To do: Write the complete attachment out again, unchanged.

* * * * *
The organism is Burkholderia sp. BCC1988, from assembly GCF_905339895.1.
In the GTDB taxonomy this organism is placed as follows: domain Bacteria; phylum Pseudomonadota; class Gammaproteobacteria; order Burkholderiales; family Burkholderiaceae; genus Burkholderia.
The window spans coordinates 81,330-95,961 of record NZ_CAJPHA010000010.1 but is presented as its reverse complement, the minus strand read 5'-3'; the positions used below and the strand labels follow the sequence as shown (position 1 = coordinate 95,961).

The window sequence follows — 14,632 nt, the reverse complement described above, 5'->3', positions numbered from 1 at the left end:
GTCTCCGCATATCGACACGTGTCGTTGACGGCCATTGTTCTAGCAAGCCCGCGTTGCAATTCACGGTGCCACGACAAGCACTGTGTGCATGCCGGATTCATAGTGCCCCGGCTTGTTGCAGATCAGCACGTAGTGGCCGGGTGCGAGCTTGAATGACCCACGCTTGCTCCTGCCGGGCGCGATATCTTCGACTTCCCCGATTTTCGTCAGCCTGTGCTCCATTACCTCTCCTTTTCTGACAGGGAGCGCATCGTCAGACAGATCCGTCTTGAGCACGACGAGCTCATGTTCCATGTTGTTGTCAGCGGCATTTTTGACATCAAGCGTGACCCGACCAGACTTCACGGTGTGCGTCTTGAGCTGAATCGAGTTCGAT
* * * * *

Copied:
The organism is Burkholderia sp. BCC1988, from assembly GCF_905339895.1.
In the GTDB taxonomy this organism is placed as follows: domain Bacteria; phylum Pseudomonadota; class Gammaproteobacteria; order Burkholderiales; family Burkholderiaceae; genus Burkholderia.
The window spans coordinates 81,330-95,961 of record NZ_CAJPHA010000010.1 but is presented as its reverse complement, the minus strand read 5'-3'; the positions used below and the strand labels follow the sequence as shown (position 1 = coordinate 95,961).

The window sequence follows — 14,632 nt, the reverse complement described above, 5'->3', positions numbered from 1 at the left end:
GTCTCCGCATATCGACACGTGTCGTTGACGGCCATTGTTCTAGCAAGCCCGCGTTGCAATTCACGGTGCCACGACAAGCACTGTGTGCATGCCGGATTCATAGTGCCCCGGCTTGTTGCAGATCAGCACGTAGTGGCCGGGTGCGAGCTTGAATGACCCACGCTTGCTCCTGCCGGGCGCGATATCTTCGACTTCCCCGATTTTCGTCAGCCTGTGCTCCATTACCTCTCCTTTTCTGACAGGGAGCGCATCGTCAGACAGATCCGTCTTGAGCACGACGAGCTCATGTTCCATGTTGTTGTCAGCGGCATTTTTGACATCAAGCGTGACCCGACCAGACTTCACGGTGTGCGTCTTGAGCTGAATCGAGTTCGAT